Admin may listen, does not hear us


Guilford College was founded on the Quaker values of community, integrity and equality. Guilford based its values on these three Quaker testimonies that not only dictate student conduct, but also form a framework for the actions and decisions made by our administration.

Upon my enrollment at Guilford, I felt elated to be a part of a community that didn’t merely talk about what they believed in, but brought those beliefs to the forefront of everyday life. Daily actions may be taken for granted, and yet, to stand by those values means to consistently hold oneself and each other accountable without discrimination. I believed that I had found a community willing to continuously work toward that greater ideal.

The campus that I walk on today lies in a strange purgatory between wanting the dream of uniform student safety with all the might of social justice and activism, and falling short of not only the reality of that dream, but also the consequences wrought by claiming significant progress initially.

Weeks after the sexual assault of a trans student of color, we are no closer to even dreaming of what Guilford could be because we seem to disagree at the root about the current reality of the situation.

As I walked around those next few days, people talked about what a shame it was that there were no more banners lining the path to Founders hall. According to a friend of mine, the first of those banners to be cut was justice.

The Facebook page created for Guilford’s class of 2020 became a hotbed for such various sentiments as prayers for the person assaulted, scathing incriminations to “act your age and not your shoe size, and have some respect for this campus” and the desperate pleas of fellow students trying to get their classmates to care.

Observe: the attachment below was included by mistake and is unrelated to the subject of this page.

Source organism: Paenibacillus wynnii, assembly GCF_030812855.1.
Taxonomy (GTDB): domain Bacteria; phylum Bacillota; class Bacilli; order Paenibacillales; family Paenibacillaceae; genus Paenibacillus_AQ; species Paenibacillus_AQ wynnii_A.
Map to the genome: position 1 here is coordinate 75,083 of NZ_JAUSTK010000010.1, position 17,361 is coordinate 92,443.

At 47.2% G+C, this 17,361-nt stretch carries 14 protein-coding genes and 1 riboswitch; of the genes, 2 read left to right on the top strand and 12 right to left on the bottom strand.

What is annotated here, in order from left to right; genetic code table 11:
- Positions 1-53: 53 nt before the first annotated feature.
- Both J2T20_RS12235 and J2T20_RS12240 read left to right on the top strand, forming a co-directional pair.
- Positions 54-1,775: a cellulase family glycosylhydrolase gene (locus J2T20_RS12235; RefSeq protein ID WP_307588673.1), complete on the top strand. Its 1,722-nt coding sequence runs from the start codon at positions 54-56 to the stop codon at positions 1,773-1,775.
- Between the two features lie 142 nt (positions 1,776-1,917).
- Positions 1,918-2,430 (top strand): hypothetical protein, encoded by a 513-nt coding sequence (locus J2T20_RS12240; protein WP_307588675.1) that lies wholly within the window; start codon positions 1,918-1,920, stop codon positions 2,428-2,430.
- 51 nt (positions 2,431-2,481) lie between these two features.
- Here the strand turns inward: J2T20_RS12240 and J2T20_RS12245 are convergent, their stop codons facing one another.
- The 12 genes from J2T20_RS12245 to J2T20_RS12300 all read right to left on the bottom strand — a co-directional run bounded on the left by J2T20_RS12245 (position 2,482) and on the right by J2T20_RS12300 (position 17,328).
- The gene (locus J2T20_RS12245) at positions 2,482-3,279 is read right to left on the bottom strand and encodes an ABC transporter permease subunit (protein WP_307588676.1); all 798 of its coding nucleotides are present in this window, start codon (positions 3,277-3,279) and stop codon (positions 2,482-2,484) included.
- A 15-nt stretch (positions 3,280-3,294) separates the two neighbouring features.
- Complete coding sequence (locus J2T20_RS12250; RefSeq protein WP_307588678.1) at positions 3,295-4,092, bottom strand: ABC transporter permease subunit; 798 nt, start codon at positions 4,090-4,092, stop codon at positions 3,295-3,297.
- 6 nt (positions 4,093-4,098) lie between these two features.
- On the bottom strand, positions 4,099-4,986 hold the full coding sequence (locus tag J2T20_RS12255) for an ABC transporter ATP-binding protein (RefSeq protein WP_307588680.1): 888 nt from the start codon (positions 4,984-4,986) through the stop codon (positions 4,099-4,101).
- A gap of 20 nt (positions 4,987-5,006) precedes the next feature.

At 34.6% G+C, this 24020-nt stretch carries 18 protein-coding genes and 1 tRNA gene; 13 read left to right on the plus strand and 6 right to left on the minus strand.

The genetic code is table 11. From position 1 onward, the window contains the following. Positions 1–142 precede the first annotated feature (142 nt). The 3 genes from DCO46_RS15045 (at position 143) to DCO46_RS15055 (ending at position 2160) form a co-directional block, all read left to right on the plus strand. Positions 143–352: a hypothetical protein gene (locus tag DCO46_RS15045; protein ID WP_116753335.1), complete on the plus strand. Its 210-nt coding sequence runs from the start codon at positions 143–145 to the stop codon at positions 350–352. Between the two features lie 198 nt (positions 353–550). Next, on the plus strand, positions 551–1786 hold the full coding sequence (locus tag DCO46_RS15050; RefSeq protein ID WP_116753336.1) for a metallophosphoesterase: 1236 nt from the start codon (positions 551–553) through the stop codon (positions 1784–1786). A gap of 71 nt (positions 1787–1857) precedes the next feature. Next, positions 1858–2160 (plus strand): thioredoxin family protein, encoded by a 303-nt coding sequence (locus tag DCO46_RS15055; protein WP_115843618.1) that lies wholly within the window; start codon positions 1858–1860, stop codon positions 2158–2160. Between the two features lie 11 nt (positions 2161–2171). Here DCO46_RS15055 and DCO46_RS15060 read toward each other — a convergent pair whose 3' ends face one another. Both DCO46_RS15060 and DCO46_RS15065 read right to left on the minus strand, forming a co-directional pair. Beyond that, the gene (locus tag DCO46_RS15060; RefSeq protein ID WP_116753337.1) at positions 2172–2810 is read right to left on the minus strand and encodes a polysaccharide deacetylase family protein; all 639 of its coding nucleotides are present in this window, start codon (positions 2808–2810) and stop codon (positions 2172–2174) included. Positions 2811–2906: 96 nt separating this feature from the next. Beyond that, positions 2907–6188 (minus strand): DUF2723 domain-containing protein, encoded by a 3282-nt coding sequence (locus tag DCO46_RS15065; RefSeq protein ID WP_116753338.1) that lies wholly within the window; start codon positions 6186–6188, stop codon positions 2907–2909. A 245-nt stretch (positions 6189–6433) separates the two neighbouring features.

From speaking to students of many different designations, majors and varying levels of privilege, I gathered that students feel that the administration is receptive to their concerns but does not act effectively.

In response to a survey I created, sophomore Olivia Winder said, “Yes, the administration listens to concerns. That much is clear. They listen, but they don’t take action to fix the problems. Maybe a more appropriate term is ‘hear.’ The (administration) hears us.”

Another student respondinh to the survey question of whether they felt safe expressing their concerns to members of Guilford’s administration bluntly replied, “Yes, because I am white.”

This sentiment was echoed by many students that I spoke to. Other students reported having absolutely no problem dealing with members of the administration, one even describing a heartfelt letter they received from the dean of students regarding concerns they had about the College.

However, and I say this as a student who is unafraid to engage fully with campus leadership and Guilford’s administration, this does not negate the importance of asking the most important questions.

Why are students afraid to come to their administration? What can we do as a campus? What can the administration change about the way they work in order to address the needs of all students?

Unless we start answering those questions, we cannot assert “our collective commitment to the earnest pursuit of living out our core values” as President Jane Fernandes would like us to. We certainly can’t do it without the unwavering support and effort by the administration of Guilford. Until then, our values are represented by nothing but torn fabric in the wind.